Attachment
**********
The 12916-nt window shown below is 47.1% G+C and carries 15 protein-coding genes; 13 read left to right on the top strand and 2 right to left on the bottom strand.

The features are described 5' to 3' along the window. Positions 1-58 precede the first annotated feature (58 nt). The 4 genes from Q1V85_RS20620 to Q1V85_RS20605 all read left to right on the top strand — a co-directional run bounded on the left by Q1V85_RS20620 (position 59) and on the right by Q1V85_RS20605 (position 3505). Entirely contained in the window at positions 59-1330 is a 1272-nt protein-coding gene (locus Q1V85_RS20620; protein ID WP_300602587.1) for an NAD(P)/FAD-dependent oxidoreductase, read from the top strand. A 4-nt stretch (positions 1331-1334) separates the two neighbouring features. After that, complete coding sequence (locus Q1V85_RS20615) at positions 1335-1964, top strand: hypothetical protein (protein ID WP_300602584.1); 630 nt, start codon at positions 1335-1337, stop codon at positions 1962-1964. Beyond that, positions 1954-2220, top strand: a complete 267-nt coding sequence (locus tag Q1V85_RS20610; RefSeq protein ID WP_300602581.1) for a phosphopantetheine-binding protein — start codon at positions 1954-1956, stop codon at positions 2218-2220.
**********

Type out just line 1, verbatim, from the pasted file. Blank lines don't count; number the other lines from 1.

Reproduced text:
The 12916-nt window shown below is 47.1% G+C and carries 15 protein-coding genes; 13 read left to right on the top strand and 2 right to left on the bottom strand.